Subject: Academic? Long Posting
From: Kevin Austin (firstname.lastname@example.org)
Date: Sun Jun 06 2004 - 06:46:23 EDT
On several occasions questions around memorability and great/good
pieces have appeared here, and will continue to, as is a central
issue among those interested in art. In hockey, there is a numerical
result; maybe longevity is a 'numerical result' for art(ists).
One of the points raised is that the 20th and 21st centuries are not
the first to produce "less than wholly captivating art". Given a
finite amount of time here and limited resources, as an individual I
need to take decisions about what I will listen to, once, twice, or
There are tens of thousands of symphonies from the late eighteenth
century. Among the 'second and third tier' of composers, there are
many hundreds of 'interesting' works (Cannabich, Paesiello, Stamitz,
Pleyel) that titillate my ear once or twice, and I am ready to move
There were (quasi-)academic composers that most student pianists have
met (Boccherini, Clementi, Cramer, Dussek, Hummel) to name a few, but
what is it that makes Beethoven more engaging than (say) Hummel or
Boieldieu? Why Stockhausen and not NNnnnn?
For me, it relates to the 'density' (and breadth) of the (musical)
thought. Sounds which I find quite predictable or 'un-engaging' do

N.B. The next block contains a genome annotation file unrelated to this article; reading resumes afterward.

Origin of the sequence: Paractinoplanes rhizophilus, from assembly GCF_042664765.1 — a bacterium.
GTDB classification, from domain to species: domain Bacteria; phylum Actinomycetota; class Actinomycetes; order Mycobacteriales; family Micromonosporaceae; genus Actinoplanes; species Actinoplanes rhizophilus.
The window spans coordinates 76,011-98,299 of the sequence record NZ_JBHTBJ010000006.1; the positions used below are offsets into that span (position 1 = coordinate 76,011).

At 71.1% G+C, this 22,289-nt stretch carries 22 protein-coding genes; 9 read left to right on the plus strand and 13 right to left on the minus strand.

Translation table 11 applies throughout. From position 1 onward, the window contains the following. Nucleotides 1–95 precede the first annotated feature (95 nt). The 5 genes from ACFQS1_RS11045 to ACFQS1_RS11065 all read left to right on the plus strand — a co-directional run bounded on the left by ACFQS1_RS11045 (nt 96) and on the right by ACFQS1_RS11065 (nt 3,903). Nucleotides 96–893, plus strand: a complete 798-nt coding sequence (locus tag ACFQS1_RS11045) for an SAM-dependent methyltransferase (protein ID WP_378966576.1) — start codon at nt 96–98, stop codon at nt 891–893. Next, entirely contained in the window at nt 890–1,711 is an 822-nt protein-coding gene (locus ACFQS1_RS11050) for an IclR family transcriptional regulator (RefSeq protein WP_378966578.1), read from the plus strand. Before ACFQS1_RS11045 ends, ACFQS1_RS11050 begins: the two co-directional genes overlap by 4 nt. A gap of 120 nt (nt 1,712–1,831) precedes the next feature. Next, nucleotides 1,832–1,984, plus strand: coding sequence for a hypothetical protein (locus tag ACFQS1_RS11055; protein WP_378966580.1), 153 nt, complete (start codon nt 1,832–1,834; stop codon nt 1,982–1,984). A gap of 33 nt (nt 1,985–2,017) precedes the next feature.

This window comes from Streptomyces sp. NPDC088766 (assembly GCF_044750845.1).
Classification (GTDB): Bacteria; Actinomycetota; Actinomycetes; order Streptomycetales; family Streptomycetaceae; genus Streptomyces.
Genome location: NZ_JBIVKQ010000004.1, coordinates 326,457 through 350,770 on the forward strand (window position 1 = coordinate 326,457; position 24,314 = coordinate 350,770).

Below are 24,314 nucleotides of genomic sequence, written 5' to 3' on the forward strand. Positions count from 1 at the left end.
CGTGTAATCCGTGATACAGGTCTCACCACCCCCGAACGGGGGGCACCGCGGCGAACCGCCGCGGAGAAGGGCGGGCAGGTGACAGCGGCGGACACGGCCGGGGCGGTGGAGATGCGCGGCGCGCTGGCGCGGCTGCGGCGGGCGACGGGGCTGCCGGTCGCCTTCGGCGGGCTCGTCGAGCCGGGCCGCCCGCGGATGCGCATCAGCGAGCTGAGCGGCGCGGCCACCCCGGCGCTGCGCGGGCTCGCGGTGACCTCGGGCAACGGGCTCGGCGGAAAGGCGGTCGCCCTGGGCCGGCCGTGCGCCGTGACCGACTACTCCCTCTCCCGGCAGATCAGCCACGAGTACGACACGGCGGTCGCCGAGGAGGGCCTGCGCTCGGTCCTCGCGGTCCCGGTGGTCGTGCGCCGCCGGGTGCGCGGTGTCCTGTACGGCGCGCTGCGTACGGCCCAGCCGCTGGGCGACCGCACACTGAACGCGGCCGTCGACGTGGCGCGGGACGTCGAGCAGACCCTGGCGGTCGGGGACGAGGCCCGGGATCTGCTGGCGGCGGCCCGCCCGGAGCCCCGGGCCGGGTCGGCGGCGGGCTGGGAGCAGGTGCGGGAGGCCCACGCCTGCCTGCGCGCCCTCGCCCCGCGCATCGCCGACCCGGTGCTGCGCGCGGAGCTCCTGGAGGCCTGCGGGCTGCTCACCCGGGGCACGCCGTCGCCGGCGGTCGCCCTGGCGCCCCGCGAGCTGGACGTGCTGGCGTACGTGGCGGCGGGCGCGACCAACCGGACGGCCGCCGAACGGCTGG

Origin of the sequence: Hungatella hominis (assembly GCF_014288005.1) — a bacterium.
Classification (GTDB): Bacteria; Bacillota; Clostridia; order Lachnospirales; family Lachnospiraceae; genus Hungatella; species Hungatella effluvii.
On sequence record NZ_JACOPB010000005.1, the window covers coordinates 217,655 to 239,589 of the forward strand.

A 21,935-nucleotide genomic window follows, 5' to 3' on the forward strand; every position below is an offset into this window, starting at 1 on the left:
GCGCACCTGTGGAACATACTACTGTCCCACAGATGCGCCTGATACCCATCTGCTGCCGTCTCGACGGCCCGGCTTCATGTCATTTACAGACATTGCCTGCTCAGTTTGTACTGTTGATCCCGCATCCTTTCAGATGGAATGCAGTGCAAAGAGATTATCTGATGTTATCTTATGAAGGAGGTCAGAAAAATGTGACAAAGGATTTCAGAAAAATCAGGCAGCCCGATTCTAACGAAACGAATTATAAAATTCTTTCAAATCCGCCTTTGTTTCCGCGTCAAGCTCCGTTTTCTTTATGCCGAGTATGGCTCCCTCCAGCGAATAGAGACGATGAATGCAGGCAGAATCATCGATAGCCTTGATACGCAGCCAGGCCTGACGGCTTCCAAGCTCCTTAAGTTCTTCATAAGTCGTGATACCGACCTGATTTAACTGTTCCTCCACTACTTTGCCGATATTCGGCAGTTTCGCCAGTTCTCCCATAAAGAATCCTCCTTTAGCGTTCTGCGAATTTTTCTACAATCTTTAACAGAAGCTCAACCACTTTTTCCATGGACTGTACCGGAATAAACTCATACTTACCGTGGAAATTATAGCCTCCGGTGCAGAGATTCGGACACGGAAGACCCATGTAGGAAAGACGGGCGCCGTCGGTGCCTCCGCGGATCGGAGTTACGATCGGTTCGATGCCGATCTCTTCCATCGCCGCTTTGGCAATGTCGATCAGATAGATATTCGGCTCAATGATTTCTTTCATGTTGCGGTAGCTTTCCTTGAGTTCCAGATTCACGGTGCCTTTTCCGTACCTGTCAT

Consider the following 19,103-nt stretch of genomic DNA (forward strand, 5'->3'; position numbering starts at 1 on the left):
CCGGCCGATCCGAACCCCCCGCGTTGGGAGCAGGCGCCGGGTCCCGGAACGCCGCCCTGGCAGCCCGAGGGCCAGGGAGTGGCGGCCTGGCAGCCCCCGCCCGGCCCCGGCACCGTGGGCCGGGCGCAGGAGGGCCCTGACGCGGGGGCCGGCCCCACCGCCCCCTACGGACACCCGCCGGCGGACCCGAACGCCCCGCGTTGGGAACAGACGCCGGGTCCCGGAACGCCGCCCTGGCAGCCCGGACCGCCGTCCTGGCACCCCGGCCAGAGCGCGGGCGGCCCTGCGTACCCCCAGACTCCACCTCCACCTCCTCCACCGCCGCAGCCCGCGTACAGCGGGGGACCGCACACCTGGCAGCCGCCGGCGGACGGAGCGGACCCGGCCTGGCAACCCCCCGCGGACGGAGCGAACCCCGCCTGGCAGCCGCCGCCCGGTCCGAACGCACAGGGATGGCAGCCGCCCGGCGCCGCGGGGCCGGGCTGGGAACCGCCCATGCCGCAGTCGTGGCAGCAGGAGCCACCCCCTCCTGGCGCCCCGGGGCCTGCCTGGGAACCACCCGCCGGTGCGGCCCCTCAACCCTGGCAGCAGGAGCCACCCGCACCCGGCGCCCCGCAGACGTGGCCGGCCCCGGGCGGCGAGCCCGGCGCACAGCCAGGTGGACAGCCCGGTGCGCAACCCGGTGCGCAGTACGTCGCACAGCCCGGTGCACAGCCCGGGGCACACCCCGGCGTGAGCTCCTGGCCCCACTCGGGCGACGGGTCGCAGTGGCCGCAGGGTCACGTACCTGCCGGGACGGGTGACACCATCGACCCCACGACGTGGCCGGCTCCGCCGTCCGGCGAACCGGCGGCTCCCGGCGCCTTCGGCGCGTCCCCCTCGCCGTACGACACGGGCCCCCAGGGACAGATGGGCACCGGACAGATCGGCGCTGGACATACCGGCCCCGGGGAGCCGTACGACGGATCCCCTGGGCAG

not draw mt my mind back. Kontakte still 'speaks' to me; it has this
kind of density of identity in which I continue to hear things new
(or anew). There is another 'layer' to the thought that engages me on
I find 'student works' to be interesting in terms of how the
individual student is progressing on their own path. My expectation
for an 'in depth' (thought) experience is tempered by the context of
their being a student.
When the student composer rises 'above' this condition (when they
show signs of speaking with an individual voice), their work begins
to be recommended for others to hear.
This process of selection is a bit like going to a new restaurant.
Many people I know suggest pieces for me to listen to. I will listen
to some of them and determine if I agree with the assessment. If the
work sounds like any of the thousands of student pieces I've heard,
my level of 'trust' in the person suggesting the piece goes down.
And slowly the student composer's name gets "passed up" through the
network. Performers and producers come in contact with the work and
ask for more pieces, in time, starting a cycle of commissioning works.
(This is not to say that the system 'works' for all "original voices"
(Cowell, Ives, Partch, Nancarrow and Ruggles come to mind immediately
as voices that were not commissioned).)
The next step was to have performances without the presence of the
composer -- the music had interest beyond being a vehicle for the
development of the composer's career. It is my experience that this
is the type of work that has acquired the 20th and 21st century
appellation of 'academic' -- it is frequently more of a stage in a
career than a designation of where the composer lives.
Beyond this lies recording and publication -- as assertion that the
work stands on its own, as those who will play it (or listen to it)
will have little or no direct knowledge of the composer as an
Over time, this model has become somewhat standardized, and the
stages of the career can be seen as:
-- student: supported by teachers and friends on the basis of
-- commissions: someone wants to hear more, in the form of 'new' creation
-- wider performance: the 'works' interest performers and producers